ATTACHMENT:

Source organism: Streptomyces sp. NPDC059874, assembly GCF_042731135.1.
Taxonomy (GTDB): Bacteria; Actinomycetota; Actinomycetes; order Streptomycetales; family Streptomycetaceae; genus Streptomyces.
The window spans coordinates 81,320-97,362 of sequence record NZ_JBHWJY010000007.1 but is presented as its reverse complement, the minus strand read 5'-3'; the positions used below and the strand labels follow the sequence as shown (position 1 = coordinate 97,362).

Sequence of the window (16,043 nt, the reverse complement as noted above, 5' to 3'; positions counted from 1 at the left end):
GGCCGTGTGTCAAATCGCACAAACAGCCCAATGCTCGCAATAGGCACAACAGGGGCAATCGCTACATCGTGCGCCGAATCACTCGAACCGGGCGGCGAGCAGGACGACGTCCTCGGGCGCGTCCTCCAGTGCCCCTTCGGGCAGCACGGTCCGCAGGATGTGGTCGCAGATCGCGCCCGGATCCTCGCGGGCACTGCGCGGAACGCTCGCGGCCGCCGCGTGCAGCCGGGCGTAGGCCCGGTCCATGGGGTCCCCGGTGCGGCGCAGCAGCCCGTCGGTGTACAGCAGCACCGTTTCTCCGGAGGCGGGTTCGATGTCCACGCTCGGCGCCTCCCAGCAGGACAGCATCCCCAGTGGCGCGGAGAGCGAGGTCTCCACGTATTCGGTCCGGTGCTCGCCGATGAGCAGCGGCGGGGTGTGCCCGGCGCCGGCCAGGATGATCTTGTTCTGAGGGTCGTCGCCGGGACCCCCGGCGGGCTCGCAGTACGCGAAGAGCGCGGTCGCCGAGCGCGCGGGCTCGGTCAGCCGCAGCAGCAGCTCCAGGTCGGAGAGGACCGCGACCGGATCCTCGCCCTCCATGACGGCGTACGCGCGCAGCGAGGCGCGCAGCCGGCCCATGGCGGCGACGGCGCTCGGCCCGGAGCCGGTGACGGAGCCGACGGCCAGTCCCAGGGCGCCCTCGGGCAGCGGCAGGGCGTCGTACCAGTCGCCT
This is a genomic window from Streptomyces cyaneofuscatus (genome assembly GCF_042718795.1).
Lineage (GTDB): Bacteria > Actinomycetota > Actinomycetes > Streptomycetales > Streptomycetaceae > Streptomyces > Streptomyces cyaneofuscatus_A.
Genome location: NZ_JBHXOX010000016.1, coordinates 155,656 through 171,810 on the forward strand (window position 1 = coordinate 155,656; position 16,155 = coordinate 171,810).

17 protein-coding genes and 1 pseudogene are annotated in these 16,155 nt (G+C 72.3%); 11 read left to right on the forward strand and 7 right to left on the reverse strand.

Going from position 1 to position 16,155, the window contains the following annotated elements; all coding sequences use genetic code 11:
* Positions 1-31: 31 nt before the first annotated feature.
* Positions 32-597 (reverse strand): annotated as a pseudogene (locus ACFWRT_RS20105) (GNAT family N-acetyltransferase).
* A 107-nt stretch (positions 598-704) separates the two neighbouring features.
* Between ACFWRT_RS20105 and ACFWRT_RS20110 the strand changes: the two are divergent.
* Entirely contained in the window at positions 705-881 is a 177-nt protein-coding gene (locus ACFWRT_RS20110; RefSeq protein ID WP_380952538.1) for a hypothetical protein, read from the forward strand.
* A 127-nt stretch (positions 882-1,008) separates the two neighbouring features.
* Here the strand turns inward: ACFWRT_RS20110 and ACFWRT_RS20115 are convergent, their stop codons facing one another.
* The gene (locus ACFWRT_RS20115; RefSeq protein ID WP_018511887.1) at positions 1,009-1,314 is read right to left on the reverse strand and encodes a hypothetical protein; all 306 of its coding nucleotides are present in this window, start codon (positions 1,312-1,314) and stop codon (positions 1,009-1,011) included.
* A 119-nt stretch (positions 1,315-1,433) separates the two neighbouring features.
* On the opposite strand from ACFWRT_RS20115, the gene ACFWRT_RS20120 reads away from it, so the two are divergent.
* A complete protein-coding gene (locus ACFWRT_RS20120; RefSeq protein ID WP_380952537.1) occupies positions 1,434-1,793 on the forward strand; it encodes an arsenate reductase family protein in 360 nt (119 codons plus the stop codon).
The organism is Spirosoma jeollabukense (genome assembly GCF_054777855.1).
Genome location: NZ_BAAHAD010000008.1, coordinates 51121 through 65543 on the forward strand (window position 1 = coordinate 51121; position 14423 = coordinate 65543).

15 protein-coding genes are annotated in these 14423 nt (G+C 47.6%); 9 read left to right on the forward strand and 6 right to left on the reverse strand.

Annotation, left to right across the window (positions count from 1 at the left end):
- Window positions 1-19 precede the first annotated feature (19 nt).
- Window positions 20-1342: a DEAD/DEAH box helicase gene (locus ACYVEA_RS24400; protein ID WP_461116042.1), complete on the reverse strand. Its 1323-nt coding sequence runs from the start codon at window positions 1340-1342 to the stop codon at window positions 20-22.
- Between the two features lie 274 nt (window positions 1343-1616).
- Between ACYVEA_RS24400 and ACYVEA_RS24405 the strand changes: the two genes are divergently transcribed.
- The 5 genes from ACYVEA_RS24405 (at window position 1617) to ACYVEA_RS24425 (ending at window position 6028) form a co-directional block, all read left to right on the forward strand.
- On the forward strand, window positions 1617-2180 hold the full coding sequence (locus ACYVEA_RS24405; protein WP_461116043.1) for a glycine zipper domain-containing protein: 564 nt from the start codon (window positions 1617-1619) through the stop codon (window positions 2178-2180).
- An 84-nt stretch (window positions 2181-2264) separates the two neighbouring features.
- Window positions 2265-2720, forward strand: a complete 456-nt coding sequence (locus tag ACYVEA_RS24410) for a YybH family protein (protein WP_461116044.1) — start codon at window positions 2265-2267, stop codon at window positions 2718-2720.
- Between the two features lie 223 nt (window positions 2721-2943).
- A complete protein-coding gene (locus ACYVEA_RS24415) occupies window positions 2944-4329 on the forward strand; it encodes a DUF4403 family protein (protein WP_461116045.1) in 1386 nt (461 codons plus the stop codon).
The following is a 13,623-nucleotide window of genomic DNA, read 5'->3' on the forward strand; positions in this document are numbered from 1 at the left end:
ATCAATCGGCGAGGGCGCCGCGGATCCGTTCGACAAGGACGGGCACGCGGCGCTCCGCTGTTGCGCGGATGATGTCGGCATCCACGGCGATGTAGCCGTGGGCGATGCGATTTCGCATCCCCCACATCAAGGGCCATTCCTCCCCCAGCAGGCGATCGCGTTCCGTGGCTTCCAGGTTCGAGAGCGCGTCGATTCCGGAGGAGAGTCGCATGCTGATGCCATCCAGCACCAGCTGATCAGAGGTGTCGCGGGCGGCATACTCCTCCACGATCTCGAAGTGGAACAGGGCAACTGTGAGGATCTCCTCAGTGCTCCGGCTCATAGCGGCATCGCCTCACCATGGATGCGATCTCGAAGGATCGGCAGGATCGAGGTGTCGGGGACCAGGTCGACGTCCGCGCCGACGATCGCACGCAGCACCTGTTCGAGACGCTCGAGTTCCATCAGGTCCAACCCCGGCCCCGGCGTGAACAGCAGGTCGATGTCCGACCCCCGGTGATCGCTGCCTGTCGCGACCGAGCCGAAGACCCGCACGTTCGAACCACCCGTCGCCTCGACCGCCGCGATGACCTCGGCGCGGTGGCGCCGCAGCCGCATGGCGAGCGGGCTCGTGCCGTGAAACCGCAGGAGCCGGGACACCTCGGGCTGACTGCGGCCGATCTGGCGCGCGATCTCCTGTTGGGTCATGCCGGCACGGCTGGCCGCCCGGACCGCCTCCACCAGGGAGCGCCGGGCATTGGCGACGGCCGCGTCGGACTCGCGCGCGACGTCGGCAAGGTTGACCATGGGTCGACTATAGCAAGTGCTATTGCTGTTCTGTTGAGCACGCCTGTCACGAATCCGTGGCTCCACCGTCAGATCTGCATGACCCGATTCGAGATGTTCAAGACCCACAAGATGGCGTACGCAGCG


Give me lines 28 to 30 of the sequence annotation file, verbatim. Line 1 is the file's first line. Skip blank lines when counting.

- Between the two features lie 274 nt (window positions 1343-1616).
- Between ACYVEA_RS24400 and ACYVEA_RS24405 the strand changes: the two genes are divergently transcribed.
- The 5 genes from ACYVEA_RS24405 (at window position 1617) to ACYVEA_RS24425 (ending at window position 6028) form a co-directional block, all read left to right on the forward strand.